? LPC-7 Denmead Pylon, Hambledon Road, Waterlooville, PO7 6XE. The possibility of utilising this existing structure was investigated by my client However the required height to achieve coverage to the target area was 20m and on this structure, the equipment could only be located at 11m. Therefore this had to be dismissed as a potential option due to the above technical reasons.

? LPC-8 Denmead Pylon, Hambledon Road, Waterlooville, PO7 6XE. The possibility of my client locating their equipment on this existing structure was looked into. However the landlord was not interested in accommodating the equipment on their property.

? Waterberry Drive, Waterlooville, PO7 7SF. A potential streetworks option was investigated at this location. However the landlord was not willing to allow a telecommunications installation on their property.

? The swapping of an existing lamp column with a telecommunication column is not possible due to objections from the Highway Authority. The Highway Authority will not be able to easily maintain the lamp.

? The verge on the southwestern side of the road is considered to be more visually open and there is less space to site an installation. The closeness of the taller trees would also effect [sic] coverage.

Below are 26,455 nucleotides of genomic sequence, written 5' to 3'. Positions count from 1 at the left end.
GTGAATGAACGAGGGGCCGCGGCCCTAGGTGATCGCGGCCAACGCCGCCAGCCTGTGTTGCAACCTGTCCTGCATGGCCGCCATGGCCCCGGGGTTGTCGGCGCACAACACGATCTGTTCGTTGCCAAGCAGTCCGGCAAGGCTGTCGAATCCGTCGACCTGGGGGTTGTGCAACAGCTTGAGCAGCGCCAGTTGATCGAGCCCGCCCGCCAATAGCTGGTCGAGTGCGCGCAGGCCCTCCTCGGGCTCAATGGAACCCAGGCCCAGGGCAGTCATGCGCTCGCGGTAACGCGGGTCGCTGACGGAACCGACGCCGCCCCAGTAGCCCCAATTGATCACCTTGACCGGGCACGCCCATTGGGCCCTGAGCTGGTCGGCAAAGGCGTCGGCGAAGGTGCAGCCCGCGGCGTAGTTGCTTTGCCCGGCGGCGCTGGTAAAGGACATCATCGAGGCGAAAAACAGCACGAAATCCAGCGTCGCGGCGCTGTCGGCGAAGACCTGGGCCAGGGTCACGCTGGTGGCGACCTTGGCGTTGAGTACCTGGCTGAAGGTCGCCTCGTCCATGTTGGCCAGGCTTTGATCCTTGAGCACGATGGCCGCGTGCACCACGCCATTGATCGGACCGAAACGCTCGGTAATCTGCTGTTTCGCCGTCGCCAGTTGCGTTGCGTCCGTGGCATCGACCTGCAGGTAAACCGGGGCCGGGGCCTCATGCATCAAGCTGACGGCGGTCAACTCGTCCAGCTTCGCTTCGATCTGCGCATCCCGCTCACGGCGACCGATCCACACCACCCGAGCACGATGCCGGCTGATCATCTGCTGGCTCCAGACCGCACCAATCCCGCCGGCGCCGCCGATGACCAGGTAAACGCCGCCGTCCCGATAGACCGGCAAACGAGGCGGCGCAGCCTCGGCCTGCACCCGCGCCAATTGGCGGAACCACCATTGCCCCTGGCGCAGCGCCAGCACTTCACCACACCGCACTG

The current site was therefore selected as being the best available in terms of it?s [sic] location and the level of coverage that could be achieved from it.?

6. As explained below, the evidence before the court shows that the first two, at least, of those alternative sites were well outside the 200 metre search area previously referred to: they were respectively 740 metres and 880 metres away from the application site.

7. By letter dated 1 October 2002 the council notified the claimant and other residents of the application for approval. Numerous letters of objection were sent in. The letter from the claimant, dated 20 October 2002, expressed concerns about "the obvious lack of care which the company has shown in researching the siting of their mast in this instance, the visual impact upon the area, and the lack of convincing evidence as to the safety of these masts". On lack of adequate research the letter made a number of points, one of which was:

?From PPG8 (mast and site sharing, 21), which says you may ?reasonably expect applicants for new masts to show evidence that they have explored the possibility of erecting antennas on existing structures? (ie nearby pylons). We would expect the operator to provide you with copies of the full contact between themselves and the alternative sites they refer to, and that you will satisfy yourselves that the operators made significant efforts to comply with this guidance.?